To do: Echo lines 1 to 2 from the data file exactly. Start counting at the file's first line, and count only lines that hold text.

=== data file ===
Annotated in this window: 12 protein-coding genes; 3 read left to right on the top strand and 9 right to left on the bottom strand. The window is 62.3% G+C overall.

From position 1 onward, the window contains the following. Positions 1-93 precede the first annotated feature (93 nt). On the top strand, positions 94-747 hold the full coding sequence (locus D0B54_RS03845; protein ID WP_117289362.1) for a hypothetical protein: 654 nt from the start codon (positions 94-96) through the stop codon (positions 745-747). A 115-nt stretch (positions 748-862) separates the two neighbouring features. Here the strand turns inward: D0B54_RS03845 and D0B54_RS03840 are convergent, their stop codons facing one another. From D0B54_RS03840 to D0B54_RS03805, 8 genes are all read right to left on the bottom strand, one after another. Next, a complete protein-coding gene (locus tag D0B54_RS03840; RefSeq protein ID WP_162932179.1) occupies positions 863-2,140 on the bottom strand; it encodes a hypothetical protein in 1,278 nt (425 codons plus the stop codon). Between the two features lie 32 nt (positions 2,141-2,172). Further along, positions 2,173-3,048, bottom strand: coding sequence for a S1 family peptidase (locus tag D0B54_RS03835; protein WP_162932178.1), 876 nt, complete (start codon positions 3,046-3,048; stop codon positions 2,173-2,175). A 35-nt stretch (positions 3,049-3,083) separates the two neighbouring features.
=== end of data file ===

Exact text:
Annotated in this window: 12 protein-coding genes; 3 read left to right on the top strand and 9 right to left on the bottom strand. The window is 62.3% G+C overall.

From position 1 onward, the window contains the following. Positions 1-93 precede the first annotated feature (93 nt). On the top strand, positions 94-747 hold the full coding sequence (locus D0B54_RS03845; protein ID WP_117289362.1) for a hypothetical protein: 654 nt from the start codon (positions 94-96) through the stop codon (positions 745-747). A 115-nt stretch (positions 748-862) separates the two neighbouring features. Here the strand turns inward: D0B54_RS03845 and D0B54_RS03840 are convergent, their stop codons facing one another. From D0B54_RS03840 to D0B54_RS03805, 8 genes are all read right to left on the bottom strand, one after another. Next, a complete protein-coding gene (locus tag D0B54_RS03840; RefSeq protein ID WP_162932179.1) occupies positions 863-2,140 on the bottom strand; it encodes a hypothetical protein in 1,278 nt (425 codons plus the stop codon). Between the two features lie 32 nt (positions 2,141-2,172). Further along, positions 2,173-3,048, bottom strand: coding sequence for a S1 family peptidase (locus tag D0B54_RS03835; protein WP_162932178.1), 876 nt, complete (start codon positions 3,046-3,048; stop codon positions 2,173-2,175). A 35-nt stretch (positions 3,049-3,083) separates the two neighbouring features.